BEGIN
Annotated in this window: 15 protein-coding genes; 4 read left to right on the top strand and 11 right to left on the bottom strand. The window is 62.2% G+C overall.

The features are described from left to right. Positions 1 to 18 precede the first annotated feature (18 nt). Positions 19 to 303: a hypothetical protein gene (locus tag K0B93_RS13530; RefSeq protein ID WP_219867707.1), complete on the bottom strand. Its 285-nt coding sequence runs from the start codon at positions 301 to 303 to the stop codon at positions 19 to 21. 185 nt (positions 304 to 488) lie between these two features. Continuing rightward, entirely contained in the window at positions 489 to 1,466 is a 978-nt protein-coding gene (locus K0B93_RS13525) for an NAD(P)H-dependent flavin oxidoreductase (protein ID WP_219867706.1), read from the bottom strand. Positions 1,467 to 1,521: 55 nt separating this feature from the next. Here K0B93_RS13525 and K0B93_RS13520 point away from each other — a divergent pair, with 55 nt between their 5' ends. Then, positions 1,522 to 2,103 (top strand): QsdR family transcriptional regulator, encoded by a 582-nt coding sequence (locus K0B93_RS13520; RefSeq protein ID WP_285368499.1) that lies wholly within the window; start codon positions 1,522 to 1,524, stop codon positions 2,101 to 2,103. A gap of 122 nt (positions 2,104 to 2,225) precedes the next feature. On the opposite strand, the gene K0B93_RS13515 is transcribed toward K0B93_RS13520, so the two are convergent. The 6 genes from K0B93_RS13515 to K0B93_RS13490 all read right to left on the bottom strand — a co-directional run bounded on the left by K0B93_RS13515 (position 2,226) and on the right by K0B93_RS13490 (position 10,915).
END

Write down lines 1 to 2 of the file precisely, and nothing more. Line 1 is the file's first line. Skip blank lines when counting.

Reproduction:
Annotated in this window: 15 protein-coding genes; 4 read left to right on the top strand and 11 right to left on the bottom strand. The window is 62.2% G+C overall.

The features are described from left to right. Positions 1 to 18 precede the first annotated feature (18 nt). Positions 19 to 303: a hypothetical protein gene (locus tag K0B93_RS13530; RefSeq protein ID WP_219867707.1), complete on the bottom strand. Its 285-nt coding sequence runs from the start codon at positions 301 to 303 to the stop codon at positions 19 to 21. 185 nt (positions 304 to 488) lie between these two features. Continuing rightward, entirely contained in the window at positions 489 to 1,466 is a 978-nt protein-coding gene (locus K0B93_RS13525) for an NAD(P)H-dependent flavin oxidoreductase (protein ID WP_219867706.1), read from the bottom strand. Positions 1,467 to 1,521: 55 nt separating this feature from the next. Here K0B93_RS13525 and K0B93_RS13520 point away from each other — a divergent pair, with 55 nt between their 5' ends. Then, positions 1,522 to 2,103 (top strand): QsdR family transcriptional regulator, encoded by a 582-nt coding sequence (locus K0B93_RS13520; RefSeq protein ID WP_285368499.1) that lies wholly within the window; start codon positions 1,522 to 1,524, stop codon positions 2,101 to 2,103. A gap of 122 nt (positions 2,104 to 2,225) precedes the next feature. On the opposite strand, the gene K0B93_RS13515 is transcribed toward K0B93_RS13520, so the two are convergent. The 6 genes from K0B93_RS13515 to K0B93_RS13490 all read right to left on the bottom strand — a co-directional run bounded on the left by K0B93_RS13515 (position 2,226) and on the right by K0B93_RS13490 (position 10,915).